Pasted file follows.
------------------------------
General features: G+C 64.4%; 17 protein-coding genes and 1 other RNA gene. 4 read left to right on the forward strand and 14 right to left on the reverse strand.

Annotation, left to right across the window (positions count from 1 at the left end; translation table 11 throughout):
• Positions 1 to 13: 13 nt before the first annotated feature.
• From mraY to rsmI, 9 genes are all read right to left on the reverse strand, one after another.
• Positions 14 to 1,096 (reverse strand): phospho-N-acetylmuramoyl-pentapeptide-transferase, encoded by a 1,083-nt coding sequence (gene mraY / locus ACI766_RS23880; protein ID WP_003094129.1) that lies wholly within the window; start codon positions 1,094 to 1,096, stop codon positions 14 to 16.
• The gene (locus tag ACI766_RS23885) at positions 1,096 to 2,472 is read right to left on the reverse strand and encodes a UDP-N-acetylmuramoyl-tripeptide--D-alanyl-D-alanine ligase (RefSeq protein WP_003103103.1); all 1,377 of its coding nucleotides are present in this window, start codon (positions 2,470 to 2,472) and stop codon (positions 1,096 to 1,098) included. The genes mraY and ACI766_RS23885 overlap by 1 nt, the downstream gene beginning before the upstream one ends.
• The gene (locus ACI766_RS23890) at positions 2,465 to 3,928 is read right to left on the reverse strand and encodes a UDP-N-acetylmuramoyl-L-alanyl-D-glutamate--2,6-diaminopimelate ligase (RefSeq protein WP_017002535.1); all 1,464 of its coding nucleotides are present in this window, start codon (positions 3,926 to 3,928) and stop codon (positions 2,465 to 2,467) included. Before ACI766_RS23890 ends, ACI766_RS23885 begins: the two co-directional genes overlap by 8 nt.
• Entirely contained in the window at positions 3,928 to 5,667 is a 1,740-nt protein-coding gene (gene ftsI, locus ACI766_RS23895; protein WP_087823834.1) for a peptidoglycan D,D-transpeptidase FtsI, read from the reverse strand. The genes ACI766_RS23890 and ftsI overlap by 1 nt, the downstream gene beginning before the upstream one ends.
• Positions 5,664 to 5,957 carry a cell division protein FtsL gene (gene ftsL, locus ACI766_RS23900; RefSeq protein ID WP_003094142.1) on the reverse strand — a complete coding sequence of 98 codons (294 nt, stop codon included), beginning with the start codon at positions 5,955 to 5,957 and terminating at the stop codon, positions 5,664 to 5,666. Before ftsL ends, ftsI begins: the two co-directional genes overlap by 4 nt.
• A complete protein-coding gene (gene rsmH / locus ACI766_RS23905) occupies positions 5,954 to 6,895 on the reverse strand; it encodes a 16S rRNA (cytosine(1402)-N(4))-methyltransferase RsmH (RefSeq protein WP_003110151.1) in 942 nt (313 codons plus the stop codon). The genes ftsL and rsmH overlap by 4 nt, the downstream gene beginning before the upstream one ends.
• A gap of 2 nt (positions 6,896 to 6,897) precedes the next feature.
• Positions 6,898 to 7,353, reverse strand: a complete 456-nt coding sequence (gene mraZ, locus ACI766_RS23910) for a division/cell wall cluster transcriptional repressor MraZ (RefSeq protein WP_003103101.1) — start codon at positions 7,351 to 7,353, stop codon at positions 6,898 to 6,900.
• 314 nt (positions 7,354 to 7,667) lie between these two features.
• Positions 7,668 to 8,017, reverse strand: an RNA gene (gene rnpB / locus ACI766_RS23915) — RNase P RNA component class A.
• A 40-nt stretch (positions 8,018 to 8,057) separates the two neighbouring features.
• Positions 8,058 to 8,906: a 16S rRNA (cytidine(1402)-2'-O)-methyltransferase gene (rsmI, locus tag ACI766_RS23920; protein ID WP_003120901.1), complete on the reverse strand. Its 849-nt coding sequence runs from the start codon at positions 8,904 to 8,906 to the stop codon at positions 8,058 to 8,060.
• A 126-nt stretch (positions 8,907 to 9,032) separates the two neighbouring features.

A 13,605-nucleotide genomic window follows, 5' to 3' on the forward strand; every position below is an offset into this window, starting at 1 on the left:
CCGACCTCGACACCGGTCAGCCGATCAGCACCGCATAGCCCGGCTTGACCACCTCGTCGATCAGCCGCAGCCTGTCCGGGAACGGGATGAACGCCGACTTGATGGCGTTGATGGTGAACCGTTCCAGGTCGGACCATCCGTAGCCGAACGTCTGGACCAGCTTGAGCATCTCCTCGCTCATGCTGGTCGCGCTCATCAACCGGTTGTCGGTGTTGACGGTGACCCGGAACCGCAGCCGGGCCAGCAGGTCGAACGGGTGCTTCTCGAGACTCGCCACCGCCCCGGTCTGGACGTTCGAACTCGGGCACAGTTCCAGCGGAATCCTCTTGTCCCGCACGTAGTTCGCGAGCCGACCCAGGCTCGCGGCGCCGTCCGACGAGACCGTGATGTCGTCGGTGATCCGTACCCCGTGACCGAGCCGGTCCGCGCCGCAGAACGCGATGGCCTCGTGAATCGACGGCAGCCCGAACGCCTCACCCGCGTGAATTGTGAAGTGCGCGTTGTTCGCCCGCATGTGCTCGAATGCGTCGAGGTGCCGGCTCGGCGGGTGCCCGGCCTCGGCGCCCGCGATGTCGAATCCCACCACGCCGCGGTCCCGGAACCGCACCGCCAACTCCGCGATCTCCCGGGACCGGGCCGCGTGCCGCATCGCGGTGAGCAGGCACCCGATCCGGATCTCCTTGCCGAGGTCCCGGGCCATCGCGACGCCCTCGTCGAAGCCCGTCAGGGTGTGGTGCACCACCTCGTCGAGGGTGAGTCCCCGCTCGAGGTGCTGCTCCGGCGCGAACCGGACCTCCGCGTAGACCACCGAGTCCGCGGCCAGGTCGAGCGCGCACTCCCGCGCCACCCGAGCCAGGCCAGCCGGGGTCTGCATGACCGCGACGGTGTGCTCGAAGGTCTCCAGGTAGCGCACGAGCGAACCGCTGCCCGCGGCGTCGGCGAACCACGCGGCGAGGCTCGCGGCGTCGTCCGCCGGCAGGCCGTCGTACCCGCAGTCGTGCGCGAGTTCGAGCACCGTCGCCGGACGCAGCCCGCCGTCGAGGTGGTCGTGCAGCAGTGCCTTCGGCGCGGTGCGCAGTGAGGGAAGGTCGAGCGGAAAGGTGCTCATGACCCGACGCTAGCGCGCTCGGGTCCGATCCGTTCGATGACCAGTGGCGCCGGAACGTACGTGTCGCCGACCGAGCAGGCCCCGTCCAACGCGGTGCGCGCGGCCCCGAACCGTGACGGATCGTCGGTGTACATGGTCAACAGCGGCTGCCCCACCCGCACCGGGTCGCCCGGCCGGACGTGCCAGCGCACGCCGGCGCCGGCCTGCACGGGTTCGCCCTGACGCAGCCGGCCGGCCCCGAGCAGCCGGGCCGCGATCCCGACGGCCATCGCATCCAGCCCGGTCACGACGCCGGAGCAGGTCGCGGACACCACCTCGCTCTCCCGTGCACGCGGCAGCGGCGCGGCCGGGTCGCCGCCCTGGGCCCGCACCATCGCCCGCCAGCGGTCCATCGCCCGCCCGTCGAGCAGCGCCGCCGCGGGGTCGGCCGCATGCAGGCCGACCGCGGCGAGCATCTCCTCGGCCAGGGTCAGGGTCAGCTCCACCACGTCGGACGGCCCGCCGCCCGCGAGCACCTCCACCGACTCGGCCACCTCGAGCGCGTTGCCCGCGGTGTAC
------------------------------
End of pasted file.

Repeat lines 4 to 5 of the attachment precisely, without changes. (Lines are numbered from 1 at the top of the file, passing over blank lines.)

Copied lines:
• From mraY to rsmI, 9 genes are all read right to left on the reverse strand, one after another.
• Positions 14 to 1,096 (reverse strand): phospho-N-acetylmuramoyl-pentapeptide-transferase, encoded by a 1,083-nt coding sequence (gene mraY / locus ACI766_RS23880; protein ID WP_003094129.1) that lies wholly within the window; start codon positions 1,094 to 1,096, stop codon positions 14 to 16.